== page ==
# Converting a Curriculum Vitae to LaTeX

A friend of mine recently goaded me a bit about knowing LaTeX but having my curriculum vitae in Word. This got me thinking: how hard would it be to convert? What would be the benefits? This post goes into some detail about the advantages of switching to LaTeX and some practical advice about a few useful commands and packages to make use of when doing so.

First of all, having your CV in LaTeX demonstrates knowledge of a language that others might not have. I believe that TeX typesetting can be fairly easily differentiated from other programs, and showing this knowledge - especially if the CV is being distributed as part of a job search - can definitely make you a more appealing candidate.

Secondly, it is pretty nice not have to worry about references anymore. Just like how we can add references from our database to any paper we are working on, once a paper or conference lecture or any other type of event that you want to add to your CV is in your bibliography file, you can simply cite it anywhere afterward - including your new CV.

In any case, I decided to make the switch and I’m glad I did. See this page for an example of what you are going to be working toward. The transition took me a few hours, but mainly that was due to a few bumps in the road, which I’ll document below to save you the trouble!

1) Choosing a style. Every document produced in TeX uses some sort of style template - whether it is fairly generic (e.g. \documentclass[]{article}) or tailored to particular needs (like \documentclass[doc]{apa6}, which formats your document to match the APA style guidelines). A quick search on Google will reveal that there are quite a few pre-made selections for producing a curriculum vitae (such as here), however not all of them will be fully integrated with your referencing system.

For my CV, I ended up using a generic document class, but supplementing it with the currvita package, which defines some nice spacing and list rules tailored for producing CVs. The benefit of doing this is that it is fully integrated with natbib, which I will use here to obtain my BibTeX references*. Plus, currvita is included in a basic installation of LaTeX, so you don’t even have to worry about installing it manually.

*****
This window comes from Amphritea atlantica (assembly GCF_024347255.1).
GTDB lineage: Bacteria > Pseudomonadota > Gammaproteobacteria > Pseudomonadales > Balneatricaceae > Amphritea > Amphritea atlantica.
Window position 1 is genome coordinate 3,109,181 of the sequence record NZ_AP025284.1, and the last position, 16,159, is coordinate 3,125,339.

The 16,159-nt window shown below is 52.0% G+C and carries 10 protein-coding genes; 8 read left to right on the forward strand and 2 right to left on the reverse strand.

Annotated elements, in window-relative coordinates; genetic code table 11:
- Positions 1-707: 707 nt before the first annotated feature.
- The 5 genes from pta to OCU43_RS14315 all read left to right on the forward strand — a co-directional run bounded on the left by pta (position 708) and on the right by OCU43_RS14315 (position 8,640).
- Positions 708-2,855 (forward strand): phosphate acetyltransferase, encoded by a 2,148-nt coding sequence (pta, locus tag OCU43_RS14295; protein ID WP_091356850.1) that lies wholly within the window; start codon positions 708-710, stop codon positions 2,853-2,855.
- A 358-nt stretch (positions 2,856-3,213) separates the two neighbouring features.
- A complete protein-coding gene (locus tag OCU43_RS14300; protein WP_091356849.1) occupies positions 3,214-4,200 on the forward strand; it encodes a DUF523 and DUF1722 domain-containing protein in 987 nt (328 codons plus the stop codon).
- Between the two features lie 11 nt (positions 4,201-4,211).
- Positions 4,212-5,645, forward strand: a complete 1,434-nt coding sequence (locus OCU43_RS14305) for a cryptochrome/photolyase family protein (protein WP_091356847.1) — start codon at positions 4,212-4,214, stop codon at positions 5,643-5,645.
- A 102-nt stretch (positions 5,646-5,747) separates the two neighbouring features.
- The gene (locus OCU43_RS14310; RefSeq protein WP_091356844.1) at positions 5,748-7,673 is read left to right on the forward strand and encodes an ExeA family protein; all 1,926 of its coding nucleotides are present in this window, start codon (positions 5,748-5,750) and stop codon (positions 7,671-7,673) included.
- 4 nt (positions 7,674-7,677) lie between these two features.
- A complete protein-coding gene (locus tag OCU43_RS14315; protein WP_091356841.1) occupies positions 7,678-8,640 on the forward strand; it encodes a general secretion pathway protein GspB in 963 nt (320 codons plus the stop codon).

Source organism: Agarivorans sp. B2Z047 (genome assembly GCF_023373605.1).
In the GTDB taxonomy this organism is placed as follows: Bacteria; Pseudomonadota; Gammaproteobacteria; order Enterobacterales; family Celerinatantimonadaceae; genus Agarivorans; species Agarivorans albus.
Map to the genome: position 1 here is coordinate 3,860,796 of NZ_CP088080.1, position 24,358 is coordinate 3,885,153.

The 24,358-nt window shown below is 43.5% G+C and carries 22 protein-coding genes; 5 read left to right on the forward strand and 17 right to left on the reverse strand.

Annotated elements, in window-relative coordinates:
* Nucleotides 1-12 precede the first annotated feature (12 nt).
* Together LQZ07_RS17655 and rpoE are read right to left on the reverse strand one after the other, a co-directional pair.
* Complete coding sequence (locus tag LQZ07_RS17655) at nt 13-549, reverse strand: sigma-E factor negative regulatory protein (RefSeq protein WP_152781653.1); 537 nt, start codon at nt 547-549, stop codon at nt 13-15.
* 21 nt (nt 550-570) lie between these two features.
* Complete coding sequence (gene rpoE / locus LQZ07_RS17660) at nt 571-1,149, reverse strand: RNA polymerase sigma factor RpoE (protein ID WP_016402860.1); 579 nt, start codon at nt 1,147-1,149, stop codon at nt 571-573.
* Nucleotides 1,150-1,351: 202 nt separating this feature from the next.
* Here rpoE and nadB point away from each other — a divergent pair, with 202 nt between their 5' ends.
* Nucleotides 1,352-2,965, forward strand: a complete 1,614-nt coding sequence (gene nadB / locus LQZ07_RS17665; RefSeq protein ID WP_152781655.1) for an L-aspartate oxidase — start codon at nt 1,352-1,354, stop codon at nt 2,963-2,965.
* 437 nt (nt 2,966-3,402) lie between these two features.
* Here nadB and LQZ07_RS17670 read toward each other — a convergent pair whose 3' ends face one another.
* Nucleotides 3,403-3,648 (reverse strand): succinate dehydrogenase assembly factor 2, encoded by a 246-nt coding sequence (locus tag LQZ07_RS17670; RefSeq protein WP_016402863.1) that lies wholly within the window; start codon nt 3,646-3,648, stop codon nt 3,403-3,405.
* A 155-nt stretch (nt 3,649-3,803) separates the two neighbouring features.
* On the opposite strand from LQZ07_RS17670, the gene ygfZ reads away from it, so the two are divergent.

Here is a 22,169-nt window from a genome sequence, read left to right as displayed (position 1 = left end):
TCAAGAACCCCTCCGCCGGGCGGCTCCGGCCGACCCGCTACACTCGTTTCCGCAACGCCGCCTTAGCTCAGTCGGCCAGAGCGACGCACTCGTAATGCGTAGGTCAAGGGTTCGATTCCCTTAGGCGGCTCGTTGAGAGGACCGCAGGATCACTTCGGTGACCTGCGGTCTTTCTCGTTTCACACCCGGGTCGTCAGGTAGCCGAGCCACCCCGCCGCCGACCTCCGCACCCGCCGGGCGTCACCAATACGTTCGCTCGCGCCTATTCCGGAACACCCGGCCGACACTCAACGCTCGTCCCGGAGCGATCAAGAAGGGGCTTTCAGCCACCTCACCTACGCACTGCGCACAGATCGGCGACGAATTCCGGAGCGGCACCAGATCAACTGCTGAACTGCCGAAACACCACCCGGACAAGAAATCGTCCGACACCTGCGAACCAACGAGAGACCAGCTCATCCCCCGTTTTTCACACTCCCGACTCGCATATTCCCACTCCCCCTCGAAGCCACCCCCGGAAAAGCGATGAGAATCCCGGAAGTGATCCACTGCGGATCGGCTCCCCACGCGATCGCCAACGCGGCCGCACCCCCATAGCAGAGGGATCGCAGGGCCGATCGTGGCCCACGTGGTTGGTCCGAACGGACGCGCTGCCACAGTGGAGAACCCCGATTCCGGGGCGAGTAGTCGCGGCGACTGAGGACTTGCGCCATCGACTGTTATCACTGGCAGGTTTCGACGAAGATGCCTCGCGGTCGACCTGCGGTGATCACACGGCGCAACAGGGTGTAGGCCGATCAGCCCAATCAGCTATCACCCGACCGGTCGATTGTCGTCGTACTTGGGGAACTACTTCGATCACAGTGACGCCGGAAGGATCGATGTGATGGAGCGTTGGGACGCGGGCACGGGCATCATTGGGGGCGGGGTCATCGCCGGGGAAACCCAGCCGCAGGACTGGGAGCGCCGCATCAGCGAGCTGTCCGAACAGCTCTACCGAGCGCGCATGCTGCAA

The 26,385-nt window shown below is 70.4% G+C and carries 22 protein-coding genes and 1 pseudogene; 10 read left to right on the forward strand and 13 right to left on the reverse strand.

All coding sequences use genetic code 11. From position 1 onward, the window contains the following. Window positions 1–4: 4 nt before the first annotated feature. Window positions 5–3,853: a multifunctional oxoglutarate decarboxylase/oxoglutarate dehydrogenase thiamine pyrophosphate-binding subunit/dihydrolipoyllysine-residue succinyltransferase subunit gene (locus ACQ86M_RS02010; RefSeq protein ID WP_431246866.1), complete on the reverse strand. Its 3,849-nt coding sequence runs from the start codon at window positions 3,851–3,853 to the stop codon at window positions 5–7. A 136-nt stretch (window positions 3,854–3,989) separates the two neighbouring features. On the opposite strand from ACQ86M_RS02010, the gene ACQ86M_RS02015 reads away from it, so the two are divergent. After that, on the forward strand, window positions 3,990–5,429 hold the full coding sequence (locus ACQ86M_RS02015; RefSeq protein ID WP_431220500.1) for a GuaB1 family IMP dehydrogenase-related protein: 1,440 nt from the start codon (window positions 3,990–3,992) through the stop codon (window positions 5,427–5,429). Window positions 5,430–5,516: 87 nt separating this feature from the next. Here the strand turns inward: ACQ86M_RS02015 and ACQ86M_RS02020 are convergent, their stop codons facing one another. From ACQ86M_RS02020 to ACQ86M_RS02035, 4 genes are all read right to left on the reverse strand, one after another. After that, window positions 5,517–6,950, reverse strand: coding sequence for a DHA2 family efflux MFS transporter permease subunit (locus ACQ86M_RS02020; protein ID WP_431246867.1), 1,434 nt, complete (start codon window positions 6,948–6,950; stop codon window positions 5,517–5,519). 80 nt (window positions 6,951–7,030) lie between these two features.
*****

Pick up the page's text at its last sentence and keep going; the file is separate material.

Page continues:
2) Defining the preamble. My preamble looks a bit intense, but I’ll comment about the inclusions I’ve made.

\documentclass[10pt]{article}
\usepackage[NoDate,LabelsAligned]{currvita}
\usepackage[american]{babel}
\usepackage{csquotes, natbib, bibentry, anysize, titlesec}
\usepackage[hmargin=1in,vmargin=1in]{geometry}
\titlespacing*{\subsubsection}{10pt}{3.25ex plus 1ex minus .2ex}{1.5ex plus .2ex}


I redefine the spacing of subsubsections because I wanted them to be indented on the CV. I was happy with the formatting of the other section styles.

\pagestyle{headings}
\setcounter{page}{1}


I wanted page numbers to start at 1 and appear in the upper right corner.

\newcommand{\bibverse}[1]{\begin{verse} \bibentry{#1}. \end{verse}}


This is where it gets a little less vanilla. Above, I define a new command \bibverse, which creates full in-text citations. This is the primary tool used in referencing anything from your BibTeX library.

\newcommand{\squishlist}{
\begin{list}{$\bullet$}{
\setlength{\itemsep}{0pt}
\setlength{\parsep}{3pt}
\setlength{\topsep}{3pt}
\setlength{\partopsep}{0pt}
\setlength{\leftmargin}{1.5em}
\setlength{\labelwidth}{1em}
\setlength{\labelsep}{0.5em}}}
\newcommand{\squishend}{
\end{list}}